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Always My Little Girl

Updated on May 24, 2010

Always My Little Girl

Without going into much detail, my daughter became a young lady at the young age of 9. I felt that I had done my job as her mom when I talked with her months before this event about changes that she would be going a few years! Or so I thought.

I was not prepared for her early development and the "loss" of my little girl. As a parent, you're aware of the common milestones that will cause you to shed tears, have sleepless nights, and experience with your child...their first steps, the first day of school, their first date, going off the college, getting married and so on. But there are so many others that no one really tells you about, like their first immunizations (I cried for hours!), their first day of EVERY school year, the first sleepover away from home, the first time they want to stay home by themselves and the one I'm dreading...the first boyfriend! I know she has to grow up, by why so fast? I'm not ready to let go of my little girl just yet.

I'm not ready to wait to use my bathroom because she has locked the door for hours. I'm not ready to hear her repeatedly ask for a cell phone because all her friends have one, to get her hair highlighted, to hear her talk about what kind of car she will get once she turns 16. And I'm definitely not ready for her to no longer need me.How can all this change be happening so quickly when just a few months ago, I was helping her blow her nose? My daughter has entered the precarious stage of her life now called her "Tweens" which is a phrase that advertising and marketing agencies have labeled for young girls between the ages of 9 and 12 years old. I only remember being in the phase my mom amusingly called, "stuck in the mud."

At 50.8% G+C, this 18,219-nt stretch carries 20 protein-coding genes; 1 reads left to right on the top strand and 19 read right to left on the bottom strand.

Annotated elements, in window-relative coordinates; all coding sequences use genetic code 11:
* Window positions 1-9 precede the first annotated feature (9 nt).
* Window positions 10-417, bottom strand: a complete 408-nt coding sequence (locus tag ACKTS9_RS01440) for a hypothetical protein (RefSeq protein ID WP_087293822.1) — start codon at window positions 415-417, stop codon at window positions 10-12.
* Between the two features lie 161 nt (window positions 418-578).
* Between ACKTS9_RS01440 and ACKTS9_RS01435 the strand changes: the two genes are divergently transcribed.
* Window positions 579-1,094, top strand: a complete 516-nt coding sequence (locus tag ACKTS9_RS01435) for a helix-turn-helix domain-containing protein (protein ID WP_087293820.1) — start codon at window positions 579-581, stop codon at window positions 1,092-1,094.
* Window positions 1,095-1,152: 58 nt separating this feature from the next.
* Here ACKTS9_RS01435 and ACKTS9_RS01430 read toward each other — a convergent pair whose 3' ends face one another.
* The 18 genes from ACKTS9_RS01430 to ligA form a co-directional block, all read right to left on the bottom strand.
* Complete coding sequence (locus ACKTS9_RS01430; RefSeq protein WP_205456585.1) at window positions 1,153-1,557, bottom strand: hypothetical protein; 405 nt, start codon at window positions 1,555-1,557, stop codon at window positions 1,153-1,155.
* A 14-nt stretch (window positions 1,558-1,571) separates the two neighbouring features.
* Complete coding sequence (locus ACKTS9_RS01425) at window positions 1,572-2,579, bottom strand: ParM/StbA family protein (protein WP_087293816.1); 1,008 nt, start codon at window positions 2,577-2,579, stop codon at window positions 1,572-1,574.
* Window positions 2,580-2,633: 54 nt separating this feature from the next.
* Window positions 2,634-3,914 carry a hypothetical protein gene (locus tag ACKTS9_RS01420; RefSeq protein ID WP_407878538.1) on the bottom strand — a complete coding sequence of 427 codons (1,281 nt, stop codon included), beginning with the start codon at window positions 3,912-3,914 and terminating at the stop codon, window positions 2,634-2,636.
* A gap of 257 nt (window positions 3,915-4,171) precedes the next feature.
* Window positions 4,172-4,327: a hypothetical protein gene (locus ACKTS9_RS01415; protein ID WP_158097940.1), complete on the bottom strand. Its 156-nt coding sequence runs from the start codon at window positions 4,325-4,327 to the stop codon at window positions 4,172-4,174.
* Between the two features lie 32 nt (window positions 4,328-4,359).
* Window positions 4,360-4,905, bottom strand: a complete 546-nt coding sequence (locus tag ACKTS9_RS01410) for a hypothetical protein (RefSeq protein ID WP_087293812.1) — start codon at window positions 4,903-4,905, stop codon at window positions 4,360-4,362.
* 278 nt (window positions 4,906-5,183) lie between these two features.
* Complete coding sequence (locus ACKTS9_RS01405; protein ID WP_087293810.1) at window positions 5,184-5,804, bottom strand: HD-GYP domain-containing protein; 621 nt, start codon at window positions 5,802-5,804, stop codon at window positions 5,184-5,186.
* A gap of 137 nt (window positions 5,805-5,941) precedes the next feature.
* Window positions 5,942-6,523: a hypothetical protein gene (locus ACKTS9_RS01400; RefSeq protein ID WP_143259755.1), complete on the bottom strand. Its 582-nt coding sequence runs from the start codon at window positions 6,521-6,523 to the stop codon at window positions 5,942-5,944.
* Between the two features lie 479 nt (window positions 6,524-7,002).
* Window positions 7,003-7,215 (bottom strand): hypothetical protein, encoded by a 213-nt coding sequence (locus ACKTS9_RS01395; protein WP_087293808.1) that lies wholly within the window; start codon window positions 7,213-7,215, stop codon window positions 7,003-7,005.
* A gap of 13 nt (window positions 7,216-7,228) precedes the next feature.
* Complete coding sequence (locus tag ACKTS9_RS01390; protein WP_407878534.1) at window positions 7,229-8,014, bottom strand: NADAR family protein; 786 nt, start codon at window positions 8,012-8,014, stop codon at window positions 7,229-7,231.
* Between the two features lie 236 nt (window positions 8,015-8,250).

Being a teenager is hard enough on kids these day, so why do we allow the media to add another age group to prematurely jump start this trying time? I constantly struggle with letting my daughter be exposed to confusing images in the media. I think that most images give negative portrayals of women. I want her to see women who have contributed to our society in a positive way, women who have NOT posed for Playboy and have their own reality shows because of that. I want her to see strong women who have achieved success on their own merits and talents. I want her to grow up with confidence, independence and be proud that she is a women of substance. I want her to know she can be everything and anything she wants to be and has so much potential.

But most of all, I want her to know how very proud I am of her every single day. How beautiful she is to me inside and out and that no matter how old she gets, she will always be my little girl. And that I will never let go of.


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      6 years ago

      Me too 4t. Me too. Mine is 7 but actslike a teen already. My wife and I try our best to keep her on the right and steady and its easy when they are yng but harder as they get older of course. As I strggle with her our son 12, on the other hand is her little watchout. He's such a great kid! He has a little reservation about himself sometimes but he's at that age when self awareness is hitting him. Girls are still stupid thank god. I had the talk with him already as he sees his body change and he takes it well. Its hard to keep them from the problems my wife has with depression and general low self esteem. I do bestest to make her feel special as she is. Smiles hun! There are lots of great fathers out there.


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